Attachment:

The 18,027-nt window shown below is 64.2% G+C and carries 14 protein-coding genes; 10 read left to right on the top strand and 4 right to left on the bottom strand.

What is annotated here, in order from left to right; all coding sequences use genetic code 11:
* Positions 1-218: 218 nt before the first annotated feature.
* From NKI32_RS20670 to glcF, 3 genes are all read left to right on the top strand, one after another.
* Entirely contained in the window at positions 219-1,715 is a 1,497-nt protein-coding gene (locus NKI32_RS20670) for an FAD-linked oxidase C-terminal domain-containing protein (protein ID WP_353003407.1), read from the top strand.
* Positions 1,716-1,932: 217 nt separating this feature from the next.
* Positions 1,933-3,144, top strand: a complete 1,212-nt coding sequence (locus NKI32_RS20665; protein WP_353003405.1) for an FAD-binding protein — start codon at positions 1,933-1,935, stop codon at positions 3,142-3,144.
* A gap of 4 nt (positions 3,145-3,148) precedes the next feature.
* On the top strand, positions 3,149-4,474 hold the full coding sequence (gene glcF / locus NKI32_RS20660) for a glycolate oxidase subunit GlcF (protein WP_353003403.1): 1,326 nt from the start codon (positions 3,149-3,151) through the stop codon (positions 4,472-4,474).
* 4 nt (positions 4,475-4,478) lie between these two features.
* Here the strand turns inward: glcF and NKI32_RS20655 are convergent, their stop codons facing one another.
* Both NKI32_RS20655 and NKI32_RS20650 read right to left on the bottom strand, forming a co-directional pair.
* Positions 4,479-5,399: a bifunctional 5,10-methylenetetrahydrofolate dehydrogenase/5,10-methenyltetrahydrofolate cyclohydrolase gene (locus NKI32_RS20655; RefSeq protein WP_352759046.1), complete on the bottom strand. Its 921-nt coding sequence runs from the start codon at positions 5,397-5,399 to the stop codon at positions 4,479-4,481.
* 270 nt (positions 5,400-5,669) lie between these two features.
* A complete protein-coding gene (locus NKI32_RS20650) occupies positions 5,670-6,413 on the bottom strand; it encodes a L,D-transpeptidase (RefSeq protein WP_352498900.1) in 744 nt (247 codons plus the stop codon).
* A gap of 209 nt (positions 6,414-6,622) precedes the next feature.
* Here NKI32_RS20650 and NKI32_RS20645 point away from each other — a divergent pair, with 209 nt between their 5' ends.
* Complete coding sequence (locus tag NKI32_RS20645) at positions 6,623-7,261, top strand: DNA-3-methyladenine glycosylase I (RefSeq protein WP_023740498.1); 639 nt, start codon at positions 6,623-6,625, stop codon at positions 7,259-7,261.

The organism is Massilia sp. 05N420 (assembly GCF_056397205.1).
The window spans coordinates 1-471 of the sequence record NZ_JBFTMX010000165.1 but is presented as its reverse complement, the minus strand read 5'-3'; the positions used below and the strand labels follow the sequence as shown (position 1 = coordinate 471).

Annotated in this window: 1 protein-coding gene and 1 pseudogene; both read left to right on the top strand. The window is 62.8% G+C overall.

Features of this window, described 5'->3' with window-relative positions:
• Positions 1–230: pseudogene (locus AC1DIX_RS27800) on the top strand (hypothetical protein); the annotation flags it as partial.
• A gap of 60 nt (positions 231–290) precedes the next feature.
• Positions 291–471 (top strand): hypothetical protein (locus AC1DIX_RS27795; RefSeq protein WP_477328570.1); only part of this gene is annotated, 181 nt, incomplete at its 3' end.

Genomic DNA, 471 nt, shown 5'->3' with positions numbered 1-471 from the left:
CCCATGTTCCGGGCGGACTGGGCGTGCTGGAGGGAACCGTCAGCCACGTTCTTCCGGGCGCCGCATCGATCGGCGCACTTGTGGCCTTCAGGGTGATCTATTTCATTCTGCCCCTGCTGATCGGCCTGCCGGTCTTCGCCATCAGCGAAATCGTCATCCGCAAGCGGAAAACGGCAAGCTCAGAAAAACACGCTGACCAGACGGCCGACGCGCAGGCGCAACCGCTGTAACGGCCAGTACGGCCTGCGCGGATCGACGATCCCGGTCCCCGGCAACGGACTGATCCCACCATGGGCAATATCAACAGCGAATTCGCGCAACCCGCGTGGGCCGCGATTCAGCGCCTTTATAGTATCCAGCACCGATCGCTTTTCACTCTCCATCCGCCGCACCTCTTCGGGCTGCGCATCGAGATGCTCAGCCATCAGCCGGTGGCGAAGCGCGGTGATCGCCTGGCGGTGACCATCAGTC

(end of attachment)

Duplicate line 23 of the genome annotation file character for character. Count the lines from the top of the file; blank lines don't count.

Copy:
• Positions 1–230: pseudogene (locus AC1DIX_RS27800) on the top strand (hypothetical protein); the annotation flags it as partial.